Letter 5 in our series.
By the time you read this, you will have returned from Fontvieille in Provence and your holiday with Leni. I hope you had a lovely time and enjoyed the hot, sunny weather, along with your literature readings and discussions.
Do you remember when we used to read plays aloud with a few other people in Cambridge, England lo, those many years ago? I recall that I always ended up reading the role of the caustic character, no matter what play it was!
I shall certainly look into reading Alphonse Daudet's "Les Lettres de Mon Moulin". Not something I read in French class at university. Perhaps I'll suggest it to my book club. Among our selections for the coming year is Sophocles' "Antigone" (in English, of course, not Greek!). We've invited our Russian literature teacher from this past April to join us for the discussion.
Your description of Ueli's and Maxi's special relationship was heartwarming. It must mean so much to Ueli to have a niece who cares enough to insist on communicating with him.
Marc is off to Ireland again. As Senior V.P. of manufacturing, et.al, of his company, he has to put 'fires' out at company plants whenever there are problems. And the plants are in Ireland and England. So he frequently finds himself flying off to Dublin or London. Jessica is not too thrilled with that, but at least it's not India or China!
I don't know how the world looks from Switzerland these days, but we here have the feeling that it is coming down around our ears! Afghanistan, Iraq, Israel, Lebanon - all embroiled in incendiary situations that somehow make it seem as if Armageddon is upon us!! And there doesn't seem to be a way out.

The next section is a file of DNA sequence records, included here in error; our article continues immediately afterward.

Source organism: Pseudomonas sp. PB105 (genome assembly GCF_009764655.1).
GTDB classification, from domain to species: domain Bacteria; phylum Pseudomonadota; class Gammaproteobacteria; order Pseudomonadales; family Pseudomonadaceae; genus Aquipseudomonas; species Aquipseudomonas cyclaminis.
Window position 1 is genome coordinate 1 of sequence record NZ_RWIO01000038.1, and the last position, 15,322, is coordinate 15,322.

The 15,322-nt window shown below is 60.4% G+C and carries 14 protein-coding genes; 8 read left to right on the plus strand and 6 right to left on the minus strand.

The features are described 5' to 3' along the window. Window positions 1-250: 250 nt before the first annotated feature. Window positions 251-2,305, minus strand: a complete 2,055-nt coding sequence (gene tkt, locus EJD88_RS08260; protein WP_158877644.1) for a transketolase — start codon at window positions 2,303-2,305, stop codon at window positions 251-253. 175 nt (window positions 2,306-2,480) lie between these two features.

Put that together with the literally broiling temperatures, wild fires and storms engulfing this country, and you get what can only be described as a long, hot summer. My friends in St. Louis were without power for a week and, for most of that time it was 100 degrees Fahrenheit.
Friday we leave for Maine and cooler climes. Picking wild Maine blueberries is one of our favorite activities there, and making blueberry pancakes is one of Marc's specialties (he'll be back from Europe by the end of the week). What we don't eat, we freeze. A taste of Maine is with us then all year long, and it brings sweet memories of our days on Mount Desert Island.
Madeleine was here by herself for a week in July. For the last two years she has gone to day camp while she visited, but this time her mother felt that she needed just some 'hanging-out' time. Mordy took her to work one day and then to the Science Museum at the Harbor, and after that to a bookstore. A really fine Gramps-granddaughter day.
On July 4th (our Independence Day), we drove to the town of Bowie, Maryland about an hour from here to see a minor league baseball game. We actually go for the fine fireworks display that lights up the sky after the game. This time, fifteen minutes after we arrived at the ballpark, a deluge came down. After 30 minutes of heavy, heavy rain, lightning and incredibly loud thunder claps; they called the whole shebang off -- games and fireworks. So we came home and turned on the TV to watch the July 4th celebration from the Capitol grounds in Washington, D.C, where 400,000 patriotic people were gathered. Madeleine danced along with the music, putting on a performance of tap, ballet and hip-hop. Still dancing after more than an hour, she exclaimed, "I would be a big crowd pleaser if all those people could fit in here!" Well, she was certainly a 'crowd' pleaser to her audience of two!!
Much, much love,
EllenP.S. Forgot to mention that we heard some people speaking the Bernese dialect when we were in New York last weekend at the Museum of Natural History. I asked them if they knew of you and Mani, and, of course, they did. I just love connecting with you that way. It makes the miles between Lutherville and Bern melt away.